Letter to the editor: A call to the classroom to teach, serve

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When I think about my Lehigh experience, I think about all of the priceless memories I’ve made — traveling to Malaysia with my GC cohort, performing with my a cappella group, wearing brown and white at games, living with my best friends and so many more.

But just like most seniors, that nagging question, “What in the world am I going to do after I graduate?” has been in the back of my mind for months. Will I stay for a fifth year? Take the GRE and go the grad school route? Call any and all family connections and hint at a job? At least there are some options!

But the question of what I could do after graduation actually has a second part – what should I do? With that in mind, I decided to apply for Teach For America. I want to begin my post-college work experience by putting into practice what I’ve been motivated toward during my time at Lehigh: exploring, caring and serving through teaching. If there is one thing that I have learned during my three years as a global studies major (including one semester abroad in India, Argentina and South Africa), it is that education is the key to a bright future. I have witnessed firsthand how universal access to quality, affordable education can transform whole communities for the better. A positive school experience can instill in kids values that last a lifetime – knowledge, healthy living habits, curiosity, friendship – all while cultivating the skills they’ll need to become the leaders in their communities.

Here in our own country, too many kids lack the opportunity to imagine a fulfilling future for themselves. For students growing up in America’s lowest-income neighborhoods, just six percent will graduate from college by the time they’re 25. This statistic in no way reflects kids’ capabilities. It’s a result of structures that have denied low-income kids equal access to opportunity for decades. I know that I can use my experiences to help kids battling these odds imagine an ambitious future they define for themselves, and make their dream a reality. More importantly, I believe I should.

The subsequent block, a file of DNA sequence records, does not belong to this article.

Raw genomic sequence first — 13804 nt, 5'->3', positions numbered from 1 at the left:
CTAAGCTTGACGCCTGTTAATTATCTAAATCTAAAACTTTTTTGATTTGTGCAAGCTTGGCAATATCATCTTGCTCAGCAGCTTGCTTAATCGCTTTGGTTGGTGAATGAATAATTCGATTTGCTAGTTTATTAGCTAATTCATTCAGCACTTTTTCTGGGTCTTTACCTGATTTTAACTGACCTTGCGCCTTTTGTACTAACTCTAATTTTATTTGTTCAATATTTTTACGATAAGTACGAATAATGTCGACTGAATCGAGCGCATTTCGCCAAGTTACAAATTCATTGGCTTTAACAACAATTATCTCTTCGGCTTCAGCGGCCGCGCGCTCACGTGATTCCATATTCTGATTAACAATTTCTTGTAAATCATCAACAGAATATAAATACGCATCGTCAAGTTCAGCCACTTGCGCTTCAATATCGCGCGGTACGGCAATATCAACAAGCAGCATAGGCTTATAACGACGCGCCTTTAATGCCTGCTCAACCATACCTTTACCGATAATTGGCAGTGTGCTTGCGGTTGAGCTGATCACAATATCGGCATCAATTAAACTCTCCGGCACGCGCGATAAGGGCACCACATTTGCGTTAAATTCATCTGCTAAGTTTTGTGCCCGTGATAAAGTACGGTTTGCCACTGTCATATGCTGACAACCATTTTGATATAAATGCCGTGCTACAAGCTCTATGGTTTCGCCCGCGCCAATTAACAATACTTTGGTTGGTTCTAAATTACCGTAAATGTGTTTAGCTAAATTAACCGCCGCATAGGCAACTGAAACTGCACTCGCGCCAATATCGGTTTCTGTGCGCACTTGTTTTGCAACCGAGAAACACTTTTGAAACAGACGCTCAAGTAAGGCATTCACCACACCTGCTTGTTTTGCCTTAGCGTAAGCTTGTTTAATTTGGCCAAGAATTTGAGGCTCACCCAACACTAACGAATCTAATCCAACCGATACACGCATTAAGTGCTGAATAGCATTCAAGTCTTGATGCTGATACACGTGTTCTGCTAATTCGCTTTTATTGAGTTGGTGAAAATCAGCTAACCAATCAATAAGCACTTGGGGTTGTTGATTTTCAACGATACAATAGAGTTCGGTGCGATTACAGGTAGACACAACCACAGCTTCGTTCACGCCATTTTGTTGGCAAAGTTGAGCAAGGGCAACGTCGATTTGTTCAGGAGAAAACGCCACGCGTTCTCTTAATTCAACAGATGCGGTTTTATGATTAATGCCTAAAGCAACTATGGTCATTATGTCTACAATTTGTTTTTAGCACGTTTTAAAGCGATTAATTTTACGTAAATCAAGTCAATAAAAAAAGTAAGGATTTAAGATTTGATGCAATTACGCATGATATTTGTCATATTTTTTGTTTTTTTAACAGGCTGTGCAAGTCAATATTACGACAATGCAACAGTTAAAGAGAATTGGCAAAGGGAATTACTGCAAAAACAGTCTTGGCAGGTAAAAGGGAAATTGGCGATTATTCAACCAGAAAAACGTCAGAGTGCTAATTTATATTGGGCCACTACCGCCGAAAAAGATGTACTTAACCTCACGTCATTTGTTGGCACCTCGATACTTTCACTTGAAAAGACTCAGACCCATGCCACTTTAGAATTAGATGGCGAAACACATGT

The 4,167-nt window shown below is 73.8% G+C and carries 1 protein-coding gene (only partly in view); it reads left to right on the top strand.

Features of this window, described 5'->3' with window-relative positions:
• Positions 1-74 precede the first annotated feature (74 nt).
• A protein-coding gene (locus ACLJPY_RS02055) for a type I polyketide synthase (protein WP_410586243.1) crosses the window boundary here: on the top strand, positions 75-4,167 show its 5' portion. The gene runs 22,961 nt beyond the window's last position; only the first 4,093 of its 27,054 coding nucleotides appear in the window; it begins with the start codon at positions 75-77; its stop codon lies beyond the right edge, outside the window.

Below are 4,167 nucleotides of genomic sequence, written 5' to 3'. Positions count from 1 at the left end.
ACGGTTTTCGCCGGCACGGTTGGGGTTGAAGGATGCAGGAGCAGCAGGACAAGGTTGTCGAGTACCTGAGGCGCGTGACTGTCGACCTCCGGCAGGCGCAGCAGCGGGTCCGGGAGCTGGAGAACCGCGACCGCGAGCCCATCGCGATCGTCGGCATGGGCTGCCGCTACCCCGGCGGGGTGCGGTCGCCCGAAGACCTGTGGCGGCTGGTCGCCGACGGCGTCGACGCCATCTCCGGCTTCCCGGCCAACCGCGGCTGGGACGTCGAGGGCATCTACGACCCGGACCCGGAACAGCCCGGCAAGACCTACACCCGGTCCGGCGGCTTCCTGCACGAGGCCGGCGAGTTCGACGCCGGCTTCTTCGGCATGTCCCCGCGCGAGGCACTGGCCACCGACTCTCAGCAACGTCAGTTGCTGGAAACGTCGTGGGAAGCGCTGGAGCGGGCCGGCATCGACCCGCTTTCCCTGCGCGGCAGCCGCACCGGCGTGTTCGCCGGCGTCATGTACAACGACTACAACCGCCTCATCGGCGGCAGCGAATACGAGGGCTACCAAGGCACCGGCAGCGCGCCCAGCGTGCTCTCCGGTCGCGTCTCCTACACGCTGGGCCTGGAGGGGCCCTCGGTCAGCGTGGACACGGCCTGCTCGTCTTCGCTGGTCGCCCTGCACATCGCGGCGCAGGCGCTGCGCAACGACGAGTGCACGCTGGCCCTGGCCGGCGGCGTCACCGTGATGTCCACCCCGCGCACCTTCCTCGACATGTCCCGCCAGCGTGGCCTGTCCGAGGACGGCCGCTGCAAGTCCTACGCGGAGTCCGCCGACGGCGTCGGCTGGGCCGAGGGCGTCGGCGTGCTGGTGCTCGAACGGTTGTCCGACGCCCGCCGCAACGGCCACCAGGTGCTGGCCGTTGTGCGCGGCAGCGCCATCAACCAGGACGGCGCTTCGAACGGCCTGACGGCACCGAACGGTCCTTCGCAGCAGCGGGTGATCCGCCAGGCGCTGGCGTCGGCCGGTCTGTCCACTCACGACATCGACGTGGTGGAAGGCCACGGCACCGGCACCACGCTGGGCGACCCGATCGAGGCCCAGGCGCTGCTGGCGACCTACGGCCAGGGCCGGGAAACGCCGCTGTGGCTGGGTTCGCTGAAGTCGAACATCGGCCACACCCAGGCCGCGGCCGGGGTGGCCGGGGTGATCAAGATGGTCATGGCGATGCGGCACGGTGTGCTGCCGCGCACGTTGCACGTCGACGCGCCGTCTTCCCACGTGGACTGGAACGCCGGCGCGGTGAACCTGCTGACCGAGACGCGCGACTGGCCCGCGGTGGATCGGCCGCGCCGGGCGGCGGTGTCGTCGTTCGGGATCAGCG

I truly believe that to whom much is given, much is expected. During my internship at the Bethlehem Health Bureau this past summer, I worked with kids who were bursting with potential but lacked the resources, access and support they needed to fulfill it. Now, when I consider what I can and should do with my privilege, working with kids like these to ensure that they get the futures they deserve just seems right.

I have no doubt that this job will be incredibly challenging and humbling — among the hardest things I have ever done. I will need to work closely with the community members, kids, parents, teachers and community members who have been working toward justice and equity long before I arrived. I don’t want a job that lets me look away from the injustice kids face every day; I want one that forces me to look injustice in the face and fight it with all my heart. It is my responsibility.

As I become a TFA corps member in Nashville, Tennessee (teaching fifth-grade English!) after graduation, I’ll be joining a network of more than 47,000 people working tirelessly to make access to opportunity equitable. It’s a network of leaders from all different backgrounds and experiences, working together to create change. But we are all united in our fundamental belief that a quality education is not a privilege – it is a right. We can fight to ensure all students get to enjoy that right. As you think about what in the world you’re going to do after you leave here, I hope you’ll join us!

– Cristina DeScisciolo, ’15

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